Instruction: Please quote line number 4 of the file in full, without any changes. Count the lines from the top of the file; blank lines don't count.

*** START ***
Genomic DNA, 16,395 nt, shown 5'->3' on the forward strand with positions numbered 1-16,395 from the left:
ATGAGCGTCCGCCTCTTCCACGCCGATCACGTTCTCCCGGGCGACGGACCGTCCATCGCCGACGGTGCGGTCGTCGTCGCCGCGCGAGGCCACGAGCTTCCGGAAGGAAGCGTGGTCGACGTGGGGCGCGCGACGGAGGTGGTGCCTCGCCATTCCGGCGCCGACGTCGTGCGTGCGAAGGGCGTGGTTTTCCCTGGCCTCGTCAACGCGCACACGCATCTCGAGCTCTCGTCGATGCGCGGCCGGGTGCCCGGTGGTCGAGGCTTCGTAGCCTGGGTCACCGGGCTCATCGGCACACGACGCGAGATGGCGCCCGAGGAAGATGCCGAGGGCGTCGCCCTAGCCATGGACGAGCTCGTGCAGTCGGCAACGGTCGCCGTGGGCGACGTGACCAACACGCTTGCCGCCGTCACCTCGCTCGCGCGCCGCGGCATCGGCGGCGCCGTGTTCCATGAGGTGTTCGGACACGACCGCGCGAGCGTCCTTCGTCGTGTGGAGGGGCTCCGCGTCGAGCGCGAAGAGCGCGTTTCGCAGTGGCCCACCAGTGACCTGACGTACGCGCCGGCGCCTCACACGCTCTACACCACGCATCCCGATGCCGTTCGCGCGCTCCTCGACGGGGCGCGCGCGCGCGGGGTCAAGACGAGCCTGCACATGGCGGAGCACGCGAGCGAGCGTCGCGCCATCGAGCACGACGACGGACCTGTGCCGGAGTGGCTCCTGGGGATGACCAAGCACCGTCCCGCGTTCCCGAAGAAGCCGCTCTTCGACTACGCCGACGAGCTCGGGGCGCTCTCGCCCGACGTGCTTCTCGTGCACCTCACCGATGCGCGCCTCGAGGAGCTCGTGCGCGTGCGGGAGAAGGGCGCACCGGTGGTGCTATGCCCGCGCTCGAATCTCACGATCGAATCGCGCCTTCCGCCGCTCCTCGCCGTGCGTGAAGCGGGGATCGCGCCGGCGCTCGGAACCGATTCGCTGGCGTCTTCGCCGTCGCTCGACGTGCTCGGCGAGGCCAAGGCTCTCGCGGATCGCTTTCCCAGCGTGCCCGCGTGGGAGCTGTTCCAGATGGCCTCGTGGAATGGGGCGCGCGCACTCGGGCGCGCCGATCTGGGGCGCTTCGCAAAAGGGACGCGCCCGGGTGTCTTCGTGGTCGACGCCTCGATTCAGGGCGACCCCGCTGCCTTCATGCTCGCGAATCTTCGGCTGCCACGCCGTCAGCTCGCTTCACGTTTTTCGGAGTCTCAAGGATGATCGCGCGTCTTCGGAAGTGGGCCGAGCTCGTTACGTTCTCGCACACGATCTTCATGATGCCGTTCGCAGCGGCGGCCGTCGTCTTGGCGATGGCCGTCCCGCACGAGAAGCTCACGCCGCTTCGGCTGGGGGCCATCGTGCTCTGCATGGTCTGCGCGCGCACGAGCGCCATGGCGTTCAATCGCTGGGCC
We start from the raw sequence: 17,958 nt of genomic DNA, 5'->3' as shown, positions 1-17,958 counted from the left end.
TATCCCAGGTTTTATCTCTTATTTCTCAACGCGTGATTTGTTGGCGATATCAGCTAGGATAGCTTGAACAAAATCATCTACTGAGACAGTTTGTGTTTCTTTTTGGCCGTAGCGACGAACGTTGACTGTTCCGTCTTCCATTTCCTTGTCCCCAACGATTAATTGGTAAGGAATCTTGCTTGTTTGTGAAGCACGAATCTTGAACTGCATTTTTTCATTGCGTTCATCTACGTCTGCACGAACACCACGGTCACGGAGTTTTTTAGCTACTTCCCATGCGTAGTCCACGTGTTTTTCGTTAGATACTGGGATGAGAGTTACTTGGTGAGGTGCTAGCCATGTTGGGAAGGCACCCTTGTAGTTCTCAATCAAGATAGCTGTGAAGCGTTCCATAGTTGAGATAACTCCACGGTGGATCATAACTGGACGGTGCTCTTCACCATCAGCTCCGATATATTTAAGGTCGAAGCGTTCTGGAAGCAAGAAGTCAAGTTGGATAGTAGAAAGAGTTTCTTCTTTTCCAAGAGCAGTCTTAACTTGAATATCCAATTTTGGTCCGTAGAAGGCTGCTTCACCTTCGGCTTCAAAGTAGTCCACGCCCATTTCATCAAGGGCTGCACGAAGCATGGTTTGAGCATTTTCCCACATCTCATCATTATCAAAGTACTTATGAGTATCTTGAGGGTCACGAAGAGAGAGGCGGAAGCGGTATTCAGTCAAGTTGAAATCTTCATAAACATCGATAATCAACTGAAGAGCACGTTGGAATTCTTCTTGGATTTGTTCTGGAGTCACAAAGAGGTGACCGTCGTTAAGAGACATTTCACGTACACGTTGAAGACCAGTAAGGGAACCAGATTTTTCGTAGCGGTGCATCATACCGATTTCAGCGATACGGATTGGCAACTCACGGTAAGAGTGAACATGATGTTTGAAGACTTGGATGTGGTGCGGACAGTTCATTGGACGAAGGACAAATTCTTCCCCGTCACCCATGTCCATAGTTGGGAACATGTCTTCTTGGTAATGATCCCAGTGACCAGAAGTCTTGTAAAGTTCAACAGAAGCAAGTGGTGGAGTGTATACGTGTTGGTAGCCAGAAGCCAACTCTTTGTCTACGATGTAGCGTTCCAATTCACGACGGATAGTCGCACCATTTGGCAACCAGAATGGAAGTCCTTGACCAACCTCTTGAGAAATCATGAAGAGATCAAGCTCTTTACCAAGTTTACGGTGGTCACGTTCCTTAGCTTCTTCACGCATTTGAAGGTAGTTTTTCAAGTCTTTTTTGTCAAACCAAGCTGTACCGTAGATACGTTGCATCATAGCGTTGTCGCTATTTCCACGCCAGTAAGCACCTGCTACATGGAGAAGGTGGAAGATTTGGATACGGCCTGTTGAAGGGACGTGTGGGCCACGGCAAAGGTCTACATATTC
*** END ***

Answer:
TATCCCAGGTTTTATCTCTTATTTCTCAACGCGTGATTTGTTGGCGATATCAGCTAGGATAGCTTGAACAAAATCATCTACTGAGACAGTTTGTGTTTCTTTTTGGCCGTAGCGACGAACGTTGACTGTTCCGTCTTCCATTTCCTTGTCCCCAACGATTAATTGGTAAGGAATCTTGCTTGTTTGTGAAGCACGAATCTTGAACTGCATTTTTTCATTGCGTTCATCTACGTCTGCACGAACACCACGGTCACGGAGTTTTTTAGCTACTTCCCATGCGTAGTCCACGTGTTTTTCGTTAGATACTGGGATGAGAGTTACTTGGTGAGGTGCTAGCCATGTTGGGAAGGCACCCTTGTAGTTCTCAATCAAGATAGCTGTGAAGCGTTCCATAGTTGAGATAACTCCACGGTGGATCATAACTGGACGGTGCTCTTCACCATCAGCTCCGATATATTTAAGGTCGAAGCGTTCTGGAAGCAAGAAGTCAAGTTGGATAGTAGAAAGAGTTTCTTCTTTTCCAAGAGCAGTCTTAACTTGAATATCCAATTTTGGTCCGTAGAAGGCTGCTTCACCTTCGGCTTCAAAGTAGTCCACGCCCATTTCATCAAGGGCTGCACGAAGCATGGTTTGAGCATTTTCCCACATCTCATCATTATCAAAGTACTTATGAGTATCTTGAGGGTCACGAAGAGAGAGGCGGAAGCGGTATTCAGTCAAGTTGAAATCTTCATAAACATCGATAATCAACTGAAGAGCACGTTGGAATTCTTCTTGGATTTGTTCTGGAGTCACAAAGAGGTGACCGTCGTTAAGAGACATTTCACGTACACGTTGAAGACCAGTAAGGGAACCAGATTTTTCGTAGCGGTGCATCATACCGATTTCAGCGATACGGATTGGCAACTCACGGTAAGAGTGAACATGATGTTTGAAGACTTGGATGTGGTGCGGACAGTTCATTGGACGAAGGACAAATTCTTCCCCGTCACCCATGTCCATAGTTGGGAACATGTCTTCTTGGTAATGATCCCAGTGACCAGAAGTCTTGTAAAGTTCAACAGAAGCAAGTGGTGGAGTGTATACGTGTTGGTAGCCAGAAGCCAACTCTTTGTCTACGATGTAGCGTTCCAATTCACGACGGATAGTCGCACCATTTGGCAACCAGAATGGAAGTCCTTGACCAACCTCTTGAGAAATCATGAAGAGATCAAGCTCTTTACCAAGTTTACGGTGGTCACGTTCCTTAGCTTCTTCACGCATTTGAAGGTAGTTTTTCAAGTCTTTTTTGTCAAACCAAGCTGTACCGTAGATACGTTGCATCATAGCGTTGTCGCTATTTCCACGCCAGTAAGCACCTGCTACATGGAGAAGGTGGAAGATTTGGATACGGCCTGTTGAAGGGACGTGTGGGCCACGGCAAAGGTCTACATATTC